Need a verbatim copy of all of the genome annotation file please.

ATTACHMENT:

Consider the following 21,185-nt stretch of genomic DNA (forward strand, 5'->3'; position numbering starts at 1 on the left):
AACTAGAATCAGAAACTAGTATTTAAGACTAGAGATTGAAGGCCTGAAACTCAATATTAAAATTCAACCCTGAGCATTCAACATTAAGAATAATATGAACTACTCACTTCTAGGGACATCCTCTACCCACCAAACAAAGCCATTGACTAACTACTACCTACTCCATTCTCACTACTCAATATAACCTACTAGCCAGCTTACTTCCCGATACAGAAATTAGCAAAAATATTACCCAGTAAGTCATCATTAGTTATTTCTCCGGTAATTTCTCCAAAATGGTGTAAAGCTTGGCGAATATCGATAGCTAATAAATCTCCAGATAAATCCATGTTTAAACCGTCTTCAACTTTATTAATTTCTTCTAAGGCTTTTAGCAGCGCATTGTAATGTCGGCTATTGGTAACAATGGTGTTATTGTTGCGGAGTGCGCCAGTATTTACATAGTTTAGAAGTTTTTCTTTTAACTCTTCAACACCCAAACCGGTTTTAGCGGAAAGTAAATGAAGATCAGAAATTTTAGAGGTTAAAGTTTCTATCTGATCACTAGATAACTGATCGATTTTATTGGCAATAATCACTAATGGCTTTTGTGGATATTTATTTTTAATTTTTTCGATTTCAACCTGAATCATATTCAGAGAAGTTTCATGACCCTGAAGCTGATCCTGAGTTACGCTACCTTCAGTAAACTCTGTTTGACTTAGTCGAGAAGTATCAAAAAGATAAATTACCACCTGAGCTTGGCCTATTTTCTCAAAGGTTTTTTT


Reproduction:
Consider the following 21,185-nt stretch of genomic DNA (forward strand, 5'->3'; position numbering starts at 1 on the left):
AACTAGAATCAGAAACTAGTATTTAAGACTAGAGATTGAAGGCCTGAAACTCAATATTAAAATTCAACCCTGAGCATTCAACATTAAGAATAATATGAACTACTCACTTCTAGGGACATCCTCTACCCACCAAACAAAGCCATTGACTAACTACTACCTACTCCATTCTCACTACTCAATATAACCTACTAGCCAGCTTACTTCCCGATACAGAAATTAGCAAAAATATTACCCAGTAAGTCATCATTAGTTATTTCTCCGGTAATTTCTCCAAAATGGTGTAAAGCTTGGCGAATATCGATAGCTAATAAATCTCCAGATAAATCCATGTTTAAACCGTCTTCAACTTTATTAATTTCTTCTAAGGCTTTTAGCAGCGCATTGTAATGTCGGCTATTGGTAACAATGGTGTTATTGTTGCGGAGTGCGCCAGTATTTACATAGTTTAGAAGTTTTTCTTTTAACTCTTCAACACCCAAACCGGTTTTAGCGGAAAGTAAATGAAGATCAGAAATTTTAGAGGTTAAAGTTTCTATCTGATCACTAGATAACTGATCGATTTTATTGGCAATAATCACTAATGGCTTTTGTGGATATTTATTTTTAATTTTTTCGATTTCAACCTGAATCATATTCAGAGAAGTTTCATGACCCTGAAGCTGATCCTGAGTTACGCTACCTTCAGTAAACTCTGTTTGACTTAGTCGAGAAGTATCAAAAAGATAAATTACCACCTGAGCTTGGCCTATTTTCTCAAAGGTTTTTTT